New legislation, the Worker, Homeownership and Business Assistance Act of 2009, which was signed into law on Nov. 6, 2009, extends and expands the first-time homebuyer credit allowed by previous Acts. The new law:
Extends deadlines for purchasing and closing on a home.
Authorizes the credit for long-time homeowners buying a replacement principal residence.
Raises the income limitations for homeowners claiming the credit.
Under the new law, an eligible taxpayer must buy, or enter into a binding contract to buy, a principal residence on or before April 30, 2010 and close on the home by June 30, 2010. For qualifying purchases in 2010, taxpayers have the option of claiming the credit on either their 2009 or 2010 return.
For the first time, long-time homeowners who buy a replacement principal residence may also claim a homebuyer credit of up to $6,500 (up to $3,250 for a married individual filing separately). They must have lived in the same principal residence for any five-consecutive year period during the eight-year period that ended on the date the replacement home is purchased.
People with higher incomes can now qualify for the credit. The new law raises the income limits for homes purchased after Nov. 6, 2009. The credit phases out for individual taxpayers with modified adjusted gross income (MAGI) between $125,000 and $145,000 or between $225,000 and $245,000 for joint filers. The existing MAGI phase-outs of $75,000 to $95,000 or $150,000 to $170,000 for joint filers still apply to purchases on or before Nov. 6, 2009.
IR-2009-14, Feb. 25, 2009
WASHINGTON — The Internal Revenue Service announced today
that taxpayers who qualify for the first-time homebuyer credit
and purchase a home this year before Dec. 1 have a special
option available for claiming the tax credit either on their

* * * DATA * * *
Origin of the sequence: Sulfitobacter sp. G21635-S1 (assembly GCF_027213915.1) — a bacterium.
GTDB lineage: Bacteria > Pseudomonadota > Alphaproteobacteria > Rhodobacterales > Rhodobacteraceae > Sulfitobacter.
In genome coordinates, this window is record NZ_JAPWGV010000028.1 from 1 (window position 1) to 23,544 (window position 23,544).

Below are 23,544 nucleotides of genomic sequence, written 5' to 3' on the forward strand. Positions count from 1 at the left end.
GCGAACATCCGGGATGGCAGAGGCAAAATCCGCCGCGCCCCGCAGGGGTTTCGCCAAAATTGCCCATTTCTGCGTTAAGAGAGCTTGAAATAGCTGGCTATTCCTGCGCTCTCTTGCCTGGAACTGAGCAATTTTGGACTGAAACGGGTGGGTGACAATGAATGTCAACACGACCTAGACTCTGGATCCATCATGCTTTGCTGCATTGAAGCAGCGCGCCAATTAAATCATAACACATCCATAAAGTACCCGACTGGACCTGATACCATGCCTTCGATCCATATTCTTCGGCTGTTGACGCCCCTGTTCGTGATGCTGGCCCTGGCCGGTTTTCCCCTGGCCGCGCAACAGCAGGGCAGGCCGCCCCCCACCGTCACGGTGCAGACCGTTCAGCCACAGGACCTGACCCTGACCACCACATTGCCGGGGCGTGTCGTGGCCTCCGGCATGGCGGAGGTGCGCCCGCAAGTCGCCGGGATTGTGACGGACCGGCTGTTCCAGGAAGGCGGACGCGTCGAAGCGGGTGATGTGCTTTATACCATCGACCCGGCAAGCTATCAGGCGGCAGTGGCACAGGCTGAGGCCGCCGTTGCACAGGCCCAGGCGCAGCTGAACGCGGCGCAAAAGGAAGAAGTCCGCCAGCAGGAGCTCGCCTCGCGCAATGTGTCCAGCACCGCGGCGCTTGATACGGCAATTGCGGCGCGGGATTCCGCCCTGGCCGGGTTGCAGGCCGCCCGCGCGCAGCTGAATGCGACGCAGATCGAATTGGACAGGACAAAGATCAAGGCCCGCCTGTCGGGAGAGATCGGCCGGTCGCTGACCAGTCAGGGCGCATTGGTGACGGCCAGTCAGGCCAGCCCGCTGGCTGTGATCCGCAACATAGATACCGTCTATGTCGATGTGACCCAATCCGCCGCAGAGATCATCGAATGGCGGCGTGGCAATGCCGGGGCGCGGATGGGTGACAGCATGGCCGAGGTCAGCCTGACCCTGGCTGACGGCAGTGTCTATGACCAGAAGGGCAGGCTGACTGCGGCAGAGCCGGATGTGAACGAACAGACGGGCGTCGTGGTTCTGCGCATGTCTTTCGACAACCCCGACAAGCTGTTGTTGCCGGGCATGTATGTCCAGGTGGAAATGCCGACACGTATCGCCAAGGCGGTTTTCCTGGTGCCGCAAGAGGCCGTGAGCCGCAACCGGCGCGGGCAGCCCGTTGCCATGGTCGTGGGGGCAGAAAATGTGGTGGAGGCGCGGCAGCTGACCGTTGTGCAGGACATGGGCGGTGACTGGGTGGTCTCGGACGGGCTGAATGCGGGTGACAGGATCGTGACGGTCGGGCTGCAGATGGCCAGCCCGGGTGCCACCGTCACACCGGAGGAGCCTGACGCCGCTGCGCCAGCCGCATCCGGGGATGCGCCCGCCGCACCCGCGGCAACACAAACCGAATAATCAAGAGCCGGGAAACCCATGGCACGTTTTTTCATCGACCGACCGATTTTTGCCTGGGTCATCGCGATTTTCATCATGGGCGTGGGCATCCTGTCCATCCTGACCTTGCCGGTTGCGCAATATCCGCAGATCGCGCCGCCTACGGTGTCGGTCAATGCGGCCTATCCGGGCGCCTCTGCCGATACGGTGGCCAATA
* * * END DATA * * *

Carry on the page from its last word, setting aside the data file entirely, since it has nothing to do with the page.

2008 tax returns due April 15 or on their 2009 tax returns next
Qualifying taxpayers who buy a home this year before Dec. 1
can get up to $8,000, or $4,000 for married filing separately.
“For first-time homebuyers this year, this special feature
can put money in their pockets right now rather than waiting
another year to claim the tax credit," said IRS
Commissioner Doug Shulman. “This important change gives
qualifying homebuyers cash they do not have to pay back.”
The IRS has posted a revised version of Form 5405, First-Time
Homebuyer Credit, on IRS.gov. The revised form incorporates
provisions from the American Recovery and Reinvestment Act of
2009. The instructions to the revised Form 5405 provide
additional information on who can and cannot claim the credit,
income limitations and repayment of the credit.
This year, qualifying taxpayers who buy a home before Dec. 1,
2009, can claim the credit on either their 2008 or 2009 tax
returns. They do not have to repay the credit, provided the home
remains their main home for 36 months after the purchase date. They
can claim 10 percent of the purchase price up to $8,000, or
$4,000 for married individuals filing separately.
The amount of the credit begins to phase out for taxpayers
whose adjusted gross income is more than $75,000, or $150,000
for joint filers.
For purposes of the credit, you are considered to be a
first-time homebuyer if you, and your spouse if you are married,
did not own any other main home during the three-year period
ending on the date of purchase.
The IRS also alerted taxpayers that the new law does not
affect people who purchased a home after April 8, 2008, and on
or before Dec. 31, 2008. For these taxpayers who are claiming
the credit on their 2008 tax returns, the maximum credit remains
10 percent of the purchase price, up to $7,500, or $3,750 for
married individuals filing separately. In addition, the credit
for these 2008 purchases must be repaid in 15 equal installments
over 15 years, beginning with the 2010 tax year.
Get Irs Form 5405